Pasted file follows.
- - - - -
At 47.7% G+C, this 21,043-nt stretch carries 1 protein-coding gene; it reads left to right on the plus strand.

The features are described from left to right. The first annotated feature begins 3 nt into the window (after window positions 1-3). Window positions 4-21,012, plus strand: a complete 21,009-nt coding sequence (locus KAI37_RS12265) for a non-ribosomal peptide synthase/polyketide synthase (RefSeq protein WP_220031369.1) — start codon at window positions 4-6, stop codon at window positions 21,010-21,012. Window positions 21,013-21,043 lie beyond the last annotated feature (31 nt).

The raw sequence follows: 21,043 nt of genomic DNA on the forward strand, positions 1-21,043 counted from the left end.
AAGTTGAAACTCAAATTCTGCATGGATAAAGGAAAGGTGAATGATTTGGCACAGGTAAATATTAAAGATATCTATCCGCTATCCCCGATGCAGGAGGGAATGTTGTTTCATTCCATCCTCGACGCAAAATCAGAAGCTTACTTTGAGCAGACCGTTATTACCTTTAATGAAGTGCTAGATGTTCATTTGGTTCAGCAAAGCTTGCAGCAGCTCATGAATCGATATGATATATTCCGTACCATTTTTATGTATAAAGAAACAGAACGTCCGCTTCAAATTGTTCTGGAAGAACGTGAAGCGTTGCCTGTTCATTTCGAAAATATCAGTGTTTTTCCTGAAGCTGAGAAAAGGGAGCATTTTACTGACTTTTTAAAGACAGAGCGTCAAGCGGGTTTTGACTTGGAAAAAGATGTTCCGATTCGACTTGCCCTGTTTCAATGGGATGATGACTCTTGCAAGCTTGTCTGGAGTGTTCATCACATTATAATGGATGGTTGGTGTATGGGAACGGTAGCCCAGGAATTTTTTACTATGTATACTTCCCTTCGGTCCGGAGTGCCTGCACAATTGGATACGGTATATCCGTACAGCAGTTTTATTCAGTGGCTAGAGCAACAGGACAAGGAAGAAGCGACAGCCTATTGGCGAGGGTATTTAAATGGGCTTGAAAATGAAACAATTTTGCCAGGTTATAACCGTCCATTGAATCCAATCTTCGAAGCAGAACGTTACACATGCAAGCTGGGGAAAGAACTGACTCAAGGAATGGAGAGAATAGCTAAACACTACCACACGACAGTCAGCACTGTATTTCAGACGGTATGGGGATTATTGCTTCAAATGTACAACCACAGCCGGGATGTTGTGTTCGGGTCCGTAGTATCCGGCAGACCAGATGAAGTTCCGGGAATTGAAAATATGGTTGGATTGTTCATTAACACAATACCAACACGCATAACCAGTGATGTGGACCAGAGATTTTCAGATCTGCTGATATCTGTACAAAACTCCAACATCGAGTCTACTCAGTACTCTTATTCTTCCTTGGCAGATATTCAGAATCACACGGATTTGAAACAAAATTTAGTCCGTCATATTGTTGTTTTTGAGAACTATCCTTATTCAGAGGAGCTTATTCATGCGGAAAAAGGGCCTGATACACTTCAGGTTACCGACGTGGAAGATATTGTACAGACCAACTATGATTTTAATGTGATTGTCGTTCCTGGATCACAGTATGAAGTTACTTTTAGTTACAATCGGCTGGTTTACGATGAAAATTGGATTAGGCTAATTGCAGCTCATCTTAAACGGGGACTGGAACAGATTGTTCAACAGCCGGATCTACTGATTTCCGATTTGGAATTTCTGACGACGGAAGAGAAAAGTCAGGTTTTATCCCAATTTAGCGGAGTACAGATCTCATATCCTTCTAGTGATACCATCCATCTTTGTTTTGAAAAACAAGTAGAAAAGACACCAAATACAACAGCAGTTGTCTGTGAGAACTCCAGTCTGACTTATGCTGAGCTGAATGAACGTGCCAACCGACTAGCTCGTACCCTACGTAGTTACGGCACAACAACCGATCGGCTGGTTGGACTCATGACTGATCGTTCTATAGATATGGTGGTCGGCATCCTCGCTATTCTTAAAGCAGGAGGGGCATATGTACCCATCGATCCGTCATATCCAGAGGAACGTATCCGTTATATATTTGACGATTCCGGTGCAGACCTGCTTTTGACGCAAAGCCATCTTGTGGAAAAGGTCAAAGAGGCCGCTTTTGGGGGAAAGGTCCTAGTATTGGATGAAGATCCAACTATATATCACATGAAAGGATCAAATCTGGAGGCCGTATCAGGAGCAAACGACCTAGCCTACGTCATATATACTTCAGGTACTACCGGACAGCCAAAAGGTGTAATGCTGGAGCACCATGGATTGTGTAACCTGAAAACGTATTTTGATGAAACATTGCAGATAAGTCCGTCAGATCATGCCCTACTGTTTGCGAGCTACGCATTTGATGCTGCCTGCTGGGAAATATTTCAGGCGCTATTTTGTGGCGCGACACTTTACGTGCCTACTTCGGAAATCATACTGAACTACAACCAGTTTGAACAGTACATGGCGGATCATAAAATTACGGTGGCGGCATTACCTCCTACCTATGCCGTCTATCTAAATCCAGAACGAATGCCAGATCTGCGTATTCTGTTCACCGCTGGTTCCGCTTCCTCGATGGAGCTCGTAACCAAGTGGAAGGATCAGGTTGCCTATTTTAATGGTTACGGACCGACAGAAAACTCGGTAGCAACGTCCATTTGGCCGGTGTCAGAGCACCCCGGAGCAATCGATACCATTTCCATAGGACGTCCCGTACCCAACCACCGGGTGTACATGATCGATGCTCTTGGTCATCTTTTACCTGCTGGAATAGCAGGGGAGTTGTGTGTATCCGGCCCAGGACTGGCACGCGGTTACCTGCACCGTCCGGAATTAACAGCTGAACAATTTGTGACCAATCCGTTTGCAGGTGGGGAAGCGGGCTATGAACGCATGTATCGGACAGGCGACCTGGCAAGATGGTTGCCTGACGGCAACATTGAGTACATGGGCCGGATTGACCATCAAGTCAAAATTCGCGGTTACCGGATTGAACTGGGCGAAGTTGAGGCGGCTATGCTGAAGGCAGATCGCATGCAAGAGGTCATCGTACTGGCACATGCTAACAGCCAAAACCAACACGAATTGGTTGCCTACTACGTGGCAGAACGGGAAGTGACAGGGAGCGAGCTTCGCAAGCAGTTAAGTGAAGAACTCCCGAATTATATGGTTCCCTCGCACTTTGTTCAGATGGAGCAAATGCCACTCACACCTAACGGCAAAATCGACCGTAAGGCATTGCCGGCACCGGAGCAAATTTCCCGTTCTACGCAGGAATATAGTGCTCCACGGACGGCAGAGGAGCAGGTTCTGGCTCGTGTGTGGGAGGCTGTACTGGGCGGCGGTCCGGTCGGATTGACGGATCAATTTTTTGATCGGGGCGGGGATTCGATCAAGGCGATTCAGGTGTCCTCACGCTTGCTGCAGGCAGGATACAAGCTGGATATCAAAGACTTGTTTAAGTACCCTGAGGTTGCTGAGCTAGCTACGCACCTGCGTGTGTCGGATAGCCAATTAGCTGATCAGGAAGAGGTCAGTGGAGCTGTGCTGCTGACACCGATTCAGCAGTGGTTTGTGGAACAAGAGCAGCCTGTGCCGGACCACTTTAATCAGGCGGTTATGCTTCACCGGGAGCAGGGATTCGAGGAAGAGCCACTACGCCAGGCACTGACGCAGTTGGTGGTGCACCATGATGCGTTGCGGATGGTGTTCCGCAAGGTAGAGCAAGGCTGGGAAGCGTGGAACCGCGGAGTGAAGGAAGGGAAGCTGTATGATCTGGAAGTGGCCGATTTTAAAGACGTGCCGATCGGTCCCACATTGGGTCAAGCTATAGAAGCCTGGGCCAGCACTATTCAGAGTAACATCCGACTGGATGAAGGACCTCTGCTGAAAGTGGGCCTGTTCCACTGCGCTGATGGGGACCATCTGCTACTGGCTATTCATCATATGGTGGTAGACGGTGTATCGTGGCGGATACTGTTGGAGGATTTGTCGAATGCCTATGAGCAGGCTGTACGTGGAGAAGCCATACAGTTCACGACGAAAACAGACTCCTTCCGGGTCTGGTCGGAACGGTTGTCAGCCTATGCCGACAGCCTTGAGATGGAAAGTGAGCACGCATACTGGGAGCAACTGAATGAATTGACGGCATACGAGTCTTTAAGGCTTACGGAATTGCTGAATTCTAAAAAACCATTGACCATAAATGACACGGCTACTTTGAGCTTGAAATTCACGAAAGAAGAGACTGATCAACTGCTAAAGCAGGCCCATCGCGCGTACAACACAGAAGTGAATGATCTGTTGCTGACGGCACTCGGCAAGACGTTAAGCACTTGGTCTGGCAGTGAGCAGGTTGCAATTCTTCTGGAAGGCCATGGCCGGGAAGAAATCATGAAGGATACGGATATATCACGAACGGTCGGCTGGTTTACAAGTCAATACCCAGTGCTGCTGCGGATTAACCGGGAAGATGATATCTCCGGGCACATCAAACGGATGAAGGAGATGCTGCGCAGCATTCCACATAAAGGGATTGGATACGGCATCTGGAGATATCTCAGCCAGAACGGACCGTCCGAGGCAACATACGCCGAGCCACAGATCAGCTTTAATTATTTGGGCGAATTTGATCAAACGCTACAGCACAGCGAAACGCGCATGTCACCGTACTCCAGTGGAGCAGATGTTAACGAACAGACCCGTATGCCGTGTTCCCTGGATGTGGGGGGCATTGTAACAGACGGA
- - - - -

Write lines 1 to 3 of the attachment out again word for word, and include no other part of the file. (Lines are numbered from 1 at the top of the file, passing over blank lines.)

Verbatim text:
At 47.7% G+C, this 21,043-nt stretch carries 1 protein-coding gene; it reads left to right on the plus strand.

The features are described from left to right. The first annotated feature begins 3 nt into the window (after window positions 1-3). Window positions 4-21,012, plus strand: a complete 21,009-nt coding sequence (locus KAI37_RS12265) for a non-ribosomal peptide synthase/polyketide synthase (RefSeq protein WP_220031369.1) — start codon at window positions 4-6, stop codon at window positions 21,010-21,012. Window positions 21,013-21,043 lie beyond the last annotated feature (31 nt).

The raw sequence follows: 21,043 nt of genomic DNA on the forward strand, positions 1-21,043 counted from the left end.